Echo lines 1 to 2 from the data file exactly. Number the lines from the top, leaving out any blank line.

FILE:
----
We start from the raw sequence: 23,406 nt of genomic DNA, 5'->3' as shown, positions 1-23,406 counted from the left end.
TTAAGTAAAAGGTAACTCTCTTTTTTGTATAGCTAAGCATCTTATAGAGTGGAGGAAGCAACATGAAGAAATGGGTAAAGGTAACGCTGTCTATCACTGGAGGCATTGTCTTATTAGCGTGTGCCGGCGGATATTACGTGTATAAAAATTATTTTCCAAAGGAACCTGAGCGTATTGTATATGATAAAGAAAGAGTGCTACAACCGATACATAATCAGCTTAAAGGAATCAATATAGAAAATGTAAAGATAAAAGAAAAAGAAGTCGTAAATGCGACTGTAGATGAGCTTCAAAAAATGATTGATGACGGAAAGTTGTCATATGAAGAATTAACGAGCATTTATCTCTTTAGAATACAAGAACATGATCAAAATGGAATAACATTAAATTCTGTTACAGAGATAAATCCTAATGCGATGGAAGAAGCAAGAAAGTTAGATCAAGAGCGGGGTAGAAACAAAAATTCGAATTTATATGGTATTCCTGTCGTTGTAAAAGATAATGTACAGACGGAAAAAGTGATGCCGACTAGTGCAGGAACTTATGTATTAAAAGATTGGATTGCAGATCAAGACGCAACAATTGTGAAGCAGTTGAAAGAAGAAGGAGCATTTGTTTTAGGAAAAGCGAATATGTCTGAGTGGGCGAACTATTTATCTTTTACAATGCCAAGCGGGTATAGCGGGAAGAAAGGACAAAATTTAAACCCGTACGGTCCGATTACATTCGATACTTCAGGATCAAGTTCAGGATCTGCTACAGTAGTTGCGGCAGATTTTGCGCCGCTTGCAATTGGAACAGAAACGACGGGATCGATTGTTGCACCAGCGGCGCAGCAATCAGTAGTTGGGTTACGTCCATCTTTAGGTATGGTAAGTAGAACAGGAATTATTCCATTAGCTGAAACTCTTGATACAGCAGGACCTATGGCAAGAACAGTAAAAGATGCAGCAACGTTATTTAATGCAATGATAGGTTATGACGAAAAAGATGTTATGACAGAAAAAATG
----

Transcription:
We start from the raw sequence: 23,406 nt of genomic DNA, 5'->3' as shown, positions 1-23,406 counted from the left end.
TTAAGTAAAAGGTAACTCTCTTTTTTGTATAGCTAAGCATCTTATAGAGTGGAGGAAGCAACATGAAGAAATGGGTAAAGGTAACGCTGTCTATCACTGGAGGCATTGTCTTATTAGCGTGTGCCGGCGGATATTACGTGTATAAAAATTATTTTCCAAAGGAACCTGAGCGTATTGTATATGATAAAGAAAGAGTGCTACAACCGATACATAATCAGCTTAAAGGAATCAATATAGAAAATGTAAAGATAAAAGAAAAAGAAGTCGTAAATGCGACTGTAGATGAGCTTCAAAAAATGATTGATGACGGAAAGTTGTCATATGAAGAATTAACGAGCATTTATCTCTTTAGAATACAAGAACATGATCAAAATGGAATAACATTAAATTCTGTTACAGAGATAAATCCTAATGCGATGGAAGAAGCAAGAAAGTTAGATCAAGAGCGGGGTAGAAACAAAAATTCGAATTTATATGGTATTCCTGTCGTTGTAAAAGATAATGTACAGACGGAAAAAGTGATGCCGACTAGTGCAGGAACTTATGTATTAAAAGATTGGATTGCAGATCAAGACGCAACAATTGTGAAGCAGTTGAAAGAAGAAGGAGCATTTGTTTTAGGAAAAGCGAATATGTCTGAGTGGGCGAACTATTTATCTTTTACAATGCCAAGCGGGTATAGCGGGAAGAAAGGACAAAATTTAAACCCGTACGGTCCGATTACATTCGATACTTCAGGATCAAGTTCAGGATCTGCTACAGTAGTTGCGGCAGATTTTGCGCCGCTTGCAATTGGAACAGAAACGACGGGATCGATTGTTGCACCAGCGGCGCAGCAATCAGTAGTTGGGTTACGTCCATCTTTAGGTATGGTAAGTAGAACAGGAATTATTCCATTAGCTGAAACTCTTGATACAGCAGGACCTATGGCAAGAACAGTAAAAGATGCAGCAACGTTATTTAATGCAATGATAGGTTATGACGAAAAAGATGTTATGACAGAAAAAATG